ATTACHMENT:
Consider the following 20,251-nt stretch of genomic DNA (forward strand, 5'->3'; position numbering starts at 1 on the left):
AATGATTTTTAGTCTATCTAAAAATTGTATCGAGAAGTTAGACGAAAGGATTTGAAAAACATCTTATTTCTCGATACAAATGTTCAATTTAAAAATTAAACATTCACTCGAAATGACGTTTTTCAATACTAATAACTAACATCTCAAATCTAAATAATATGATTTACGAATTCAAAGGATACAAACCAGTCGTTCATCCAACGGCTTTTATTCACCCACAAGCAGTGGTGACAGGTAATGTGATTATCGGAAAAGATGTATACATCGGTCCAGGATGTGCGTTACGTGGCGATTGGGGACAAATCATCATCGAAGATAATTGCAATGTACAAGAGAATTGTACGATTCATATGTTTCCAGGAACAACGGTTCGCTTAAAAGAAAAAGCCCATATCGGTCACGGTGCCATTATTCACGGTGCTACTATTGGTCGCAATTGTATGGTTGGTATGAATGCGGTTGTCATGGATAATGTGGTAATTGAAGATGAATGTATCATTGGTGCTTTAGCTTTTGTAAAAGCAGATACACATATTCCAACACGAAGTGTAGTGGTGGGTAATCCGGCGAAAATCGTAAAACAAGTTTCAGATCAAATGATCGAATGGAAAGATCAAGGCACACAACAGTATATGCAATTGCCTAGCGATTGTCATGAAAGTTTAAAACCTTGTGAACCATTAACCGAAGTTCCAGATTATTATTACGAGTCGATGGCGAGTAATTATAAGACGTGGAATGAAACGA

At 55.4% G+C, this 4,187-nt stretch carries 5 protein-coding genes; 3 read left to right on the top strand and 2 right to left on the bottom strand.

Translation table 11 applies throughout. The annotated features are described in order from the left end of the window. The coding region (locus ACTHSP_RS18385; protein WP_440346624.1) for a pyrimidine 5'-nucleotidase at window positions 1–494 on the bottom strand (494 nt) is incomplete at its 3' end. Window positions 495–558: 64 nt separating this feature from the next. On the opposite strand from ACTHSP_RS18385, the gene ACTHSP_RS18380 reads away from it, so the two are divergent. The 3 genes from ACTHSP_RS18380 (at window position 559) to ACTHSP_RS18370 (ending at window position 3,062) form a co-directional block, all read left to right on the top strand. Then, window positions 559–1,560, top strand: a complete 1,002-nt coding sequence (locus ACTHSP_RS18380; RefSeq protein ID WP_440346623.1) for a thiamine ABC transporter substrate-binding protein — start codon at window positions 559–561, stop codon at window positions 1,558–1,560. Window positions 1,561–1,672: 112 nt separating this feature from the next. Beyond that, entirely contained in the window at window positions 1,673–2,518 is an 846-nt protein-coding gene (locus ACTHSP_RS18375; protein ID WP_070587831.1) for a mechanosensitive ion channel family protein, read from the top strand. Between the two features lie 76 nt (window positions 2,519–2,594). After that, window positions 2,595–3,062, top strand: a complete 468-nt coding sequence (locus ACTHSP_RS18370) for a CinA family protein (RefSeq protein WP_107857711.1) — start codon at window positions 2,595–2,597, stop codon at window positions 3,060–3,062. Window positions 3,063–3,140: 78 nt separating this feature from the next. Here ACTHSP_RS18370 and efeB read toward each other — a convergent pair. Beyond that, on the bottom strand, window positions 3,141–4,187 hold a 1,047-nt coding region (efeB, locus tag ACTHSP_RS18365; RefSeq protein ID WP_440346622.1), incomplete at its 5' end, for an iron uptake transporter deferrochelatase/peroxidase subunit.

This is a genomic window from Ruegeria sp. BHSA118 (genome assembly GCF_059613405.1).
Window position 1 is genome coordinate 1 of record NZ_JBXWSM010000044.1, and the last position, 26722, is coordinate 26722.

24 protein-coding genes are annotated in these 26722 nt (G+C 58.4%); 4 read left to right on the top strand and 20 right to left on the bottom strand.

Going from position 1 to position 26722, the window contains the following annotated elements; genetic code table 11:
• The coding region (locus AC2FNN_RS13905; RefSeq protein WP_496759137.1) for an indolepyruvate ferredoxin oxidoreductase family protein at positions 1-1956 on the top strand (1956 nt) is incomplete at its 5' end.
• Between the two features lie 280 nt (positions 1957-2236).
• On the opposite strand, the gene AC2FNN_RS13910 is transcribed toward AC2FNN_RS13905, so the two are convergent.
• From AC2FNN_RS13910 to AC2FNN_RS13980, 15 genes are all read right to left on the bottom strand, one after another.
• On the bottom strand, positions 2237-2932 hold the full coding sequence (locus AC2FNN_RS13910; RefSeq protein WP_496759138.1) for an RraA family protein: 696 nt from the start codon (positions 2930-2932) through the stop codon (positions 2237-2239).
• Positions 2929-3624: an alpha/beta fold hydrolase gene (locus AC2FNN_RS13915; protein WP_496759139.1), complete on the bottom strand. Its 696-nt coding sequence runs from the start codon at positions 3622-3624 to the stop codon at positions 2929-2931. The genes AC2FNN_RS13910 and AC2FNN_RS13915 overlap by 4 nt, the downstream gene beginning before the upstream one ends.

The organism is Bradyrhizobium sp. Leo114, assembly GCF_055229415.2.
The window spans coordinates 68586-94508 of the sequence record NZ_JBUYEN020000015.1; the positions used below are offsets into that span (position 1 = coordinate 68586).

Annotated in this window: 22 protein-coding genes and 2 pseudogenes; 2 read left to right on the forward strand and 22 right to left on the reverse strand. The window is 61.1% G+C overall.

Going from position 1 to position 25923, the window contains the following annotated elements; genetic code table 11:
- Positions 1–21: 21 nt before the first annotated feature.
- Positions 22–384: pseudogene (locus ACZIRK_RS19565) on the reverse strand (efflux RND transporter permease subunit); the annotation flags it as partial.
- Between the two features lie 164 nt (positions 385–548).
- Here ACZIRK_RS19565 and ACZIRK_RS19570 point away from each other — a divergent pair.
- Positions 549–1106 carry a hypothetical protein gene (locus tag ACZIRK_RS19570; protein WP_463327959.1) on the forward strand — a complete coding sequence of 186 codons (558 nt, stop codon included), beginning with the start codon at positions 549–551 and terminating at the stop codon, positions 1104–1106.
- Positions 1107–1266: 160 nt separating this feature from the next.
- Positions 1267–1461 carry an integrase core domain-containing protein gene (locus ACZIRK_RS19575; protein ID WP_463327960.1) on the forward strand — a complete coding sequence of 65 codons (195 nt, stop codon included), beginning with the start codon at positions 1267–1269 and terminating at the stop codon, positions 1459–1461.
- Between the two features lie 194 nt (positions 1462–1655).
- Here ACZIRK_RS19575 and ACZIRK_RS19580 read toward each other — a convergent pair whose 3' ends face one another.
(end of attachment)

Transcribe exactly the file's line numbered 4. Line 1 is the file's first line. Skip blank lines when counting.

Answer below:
Translation table 11 applies throughout. The annotated features are described in order from the left end of the window. The coding region (locus ACTHSP_RS18385; protein WP_440346624.1) for a pyrimidine 5'-nucleotidase at window positions 1–494 on the bottom strand (494 nt) is incomplete at its 3' end. Window positions 495–558: 64 nt separating this feature from the next. On the opposite strand from ACTHSP_RS18385, the gene ACTHSP_RS18380 reads away from it, so the two are divergent. The 3 genes from ACTHSP_RS18380 (at window position 559) to ACTHSP_RS18370 (ending at window position 3,062) form a co-directional block, all read left to right on the top strand. Then, window positions 559–1,560, top strand: a complete 1,002-nt coding sequence (locus ACTHSP_RS18380; RefSeq protein ID WP_440346623.1) for a thiamine ABC transporter substrate-binding protein — start codon at window positions 559–561, stop codon at window positions 1,558–1,560. Window positions 1,561–1,672: 112 nt separating this feature from the next. Beyond that, entirely contained in the window at window positions 1,673–2,518 is an 846-nt protein-coding gene (locus ACTHSP_RS18375; protein ID WP_070587831.1) for a mechanosensitive ion channel family protein, read from the top strand. Between the two features lie 76 nt (window positions 2,519–2,594). After that, window positions 2,595–3,062, top strand: a complete 468-nt coding sequence (locus ACTHSP_RS18370) for a CinA family protein (RefSeq protein WP_107857711.1) — start codon at window positions 2,595–2,597, stop codon at window positions 3,060–3,062. Window positions 3,063–3,140: 78 nt separating this feature from the next. Here ACTHSP_RS18370 and efeB read toward each other — a convergent pair. Beyond that, on the bottom strand, window positions 3,141–4,187 hold a 1,047-nt coding region (efeB, locus tag ACTHSP_RS18365; RefSeq protein ID WP_440346622.1), incomplete at its 5' end, for an iron uptake transporter deferrochelatase/peroxidase subunit.